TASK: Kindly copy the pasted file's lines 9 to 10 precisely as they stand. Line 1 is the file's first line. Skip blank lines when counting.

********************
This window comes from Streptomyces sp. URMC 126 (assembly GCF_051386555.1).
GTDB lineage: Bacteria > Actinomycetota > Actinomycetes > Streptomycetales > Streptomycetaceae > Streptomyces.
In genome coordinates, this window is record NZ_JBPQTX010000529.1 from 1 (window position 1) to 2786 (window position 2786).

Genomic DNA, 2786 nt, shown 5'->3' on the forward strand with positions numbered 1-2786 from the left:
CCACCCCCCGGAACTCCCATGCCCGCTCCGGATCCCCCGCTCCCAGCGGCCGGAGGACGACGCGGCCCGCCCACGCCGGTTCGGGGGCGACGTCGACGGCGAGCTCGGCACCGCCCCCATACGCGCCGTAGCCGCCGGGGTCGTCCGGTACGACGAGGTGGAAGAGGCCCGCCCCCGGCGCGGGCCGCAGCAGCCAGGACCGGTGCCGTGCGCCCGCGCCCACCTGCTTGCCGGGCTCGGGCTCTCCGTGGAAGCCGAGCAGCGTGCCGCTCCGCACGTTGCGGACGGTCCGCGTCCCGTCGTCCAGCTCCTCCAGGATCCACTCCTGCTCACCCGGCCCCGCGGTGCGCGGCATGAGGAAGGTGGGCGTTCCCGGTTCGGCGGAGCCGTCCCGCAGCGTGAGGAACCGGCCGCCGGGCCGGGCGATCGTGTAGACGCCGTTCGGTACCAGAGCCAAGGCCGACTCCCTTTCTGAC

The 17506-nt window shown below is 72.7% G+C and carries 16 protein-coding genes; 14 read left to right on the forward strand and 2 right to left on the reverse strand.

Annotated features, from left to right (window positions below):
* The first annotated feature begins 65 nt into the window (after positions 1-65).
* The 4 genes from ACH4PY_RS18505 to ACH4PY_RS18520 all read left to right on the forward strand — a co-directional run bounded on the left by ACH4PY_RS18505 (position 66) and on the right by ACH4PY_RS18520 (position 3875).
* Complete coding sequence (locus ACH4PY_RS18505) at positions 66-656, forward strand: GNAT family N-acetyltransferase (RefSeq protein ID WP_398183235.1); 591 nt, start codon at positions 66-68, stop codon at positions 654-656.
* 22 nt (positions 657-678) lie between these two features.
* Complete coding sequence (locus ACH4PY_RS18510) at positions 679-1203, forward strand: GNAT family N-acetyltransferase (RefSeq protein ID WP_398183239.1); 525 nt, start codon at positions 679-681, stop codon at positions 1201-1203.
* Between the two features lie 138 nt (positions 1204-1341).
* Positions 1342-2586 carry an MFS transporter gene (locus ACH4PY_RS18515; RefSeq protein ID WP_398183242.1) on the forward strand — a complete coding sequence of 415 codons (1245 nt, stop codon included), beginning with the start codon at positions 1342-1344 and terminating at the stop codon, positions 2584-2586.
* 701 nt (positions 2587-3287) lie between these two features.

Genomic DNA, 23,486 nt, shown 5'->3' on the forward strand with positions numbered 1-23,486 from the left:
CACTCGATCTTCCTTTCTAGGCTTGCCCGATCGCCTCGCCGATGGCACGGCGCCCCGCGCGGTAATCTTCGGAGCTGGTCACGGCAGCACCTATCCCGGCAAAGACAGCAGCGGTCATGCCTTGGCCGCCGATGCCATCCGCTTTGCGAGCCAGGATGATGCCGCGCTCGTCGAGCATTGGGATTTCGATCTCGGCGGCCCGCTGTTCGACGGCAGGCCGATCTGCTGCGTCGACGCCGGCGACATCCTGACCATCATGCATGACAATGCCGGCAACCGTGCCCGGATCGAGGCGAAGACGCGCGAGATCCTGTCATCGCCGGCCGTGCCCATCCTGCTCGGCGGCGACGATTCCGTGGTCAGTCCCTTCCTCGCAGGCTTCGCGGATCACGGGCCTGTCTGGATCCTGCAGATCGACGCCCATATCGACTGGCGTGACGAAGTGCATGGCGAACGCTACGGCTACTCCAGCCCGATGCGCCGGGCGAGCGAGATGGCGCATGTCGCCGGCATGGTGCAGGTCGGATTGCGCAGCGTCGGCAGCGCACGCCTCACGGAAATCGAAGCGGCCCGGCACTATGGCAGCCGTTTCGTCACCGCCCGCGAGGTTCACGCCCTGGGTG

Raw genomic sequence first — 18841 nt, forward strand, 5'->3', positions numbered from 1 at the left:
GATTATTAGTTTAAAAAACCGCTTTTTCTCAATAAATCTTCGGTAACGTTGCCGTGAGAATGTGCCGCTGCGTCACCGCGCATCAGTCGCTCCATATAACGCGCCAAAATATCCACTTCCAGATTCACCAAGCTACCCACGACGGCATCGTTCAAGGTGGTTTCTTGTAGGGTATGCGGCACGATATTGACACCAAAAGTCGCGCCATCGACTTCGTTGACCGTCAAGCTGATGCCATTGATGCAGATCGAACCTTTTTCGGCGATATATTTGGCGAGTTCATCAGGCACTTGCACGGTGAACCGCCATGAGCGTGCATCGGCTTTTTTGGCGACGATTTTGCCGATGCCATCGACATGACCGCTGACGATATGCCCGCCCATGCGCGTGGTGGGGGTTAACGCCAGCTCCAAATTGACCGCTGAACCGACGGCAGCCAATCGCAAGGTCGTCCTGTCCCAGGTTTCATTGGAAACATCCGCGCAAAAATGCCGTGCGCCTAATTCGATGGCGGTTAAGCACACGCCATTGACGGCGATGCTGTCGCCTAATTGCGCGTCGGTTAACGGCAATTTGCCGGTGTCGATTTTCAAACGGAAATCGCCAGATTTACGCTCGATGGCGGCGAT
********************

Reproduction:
* The 4 genes from ACH4PY_RS18505 to ACH4PY_RS18520 all read left to right on the forward strand — a co-directional run bounded on the left by ACH4PY_RS18505 (position 66) and on the right by ACH4PY_RS18520 (position 3875).
* Complete coding sequence (locus ACH4PY_RS18505) at positions 66-656, forward strand: GNAT family N-acetyltransferase (RefSeq protein ID WP_398183235.1); 591 nt, start codon at positions 66-68, stop codon at positions 654-656.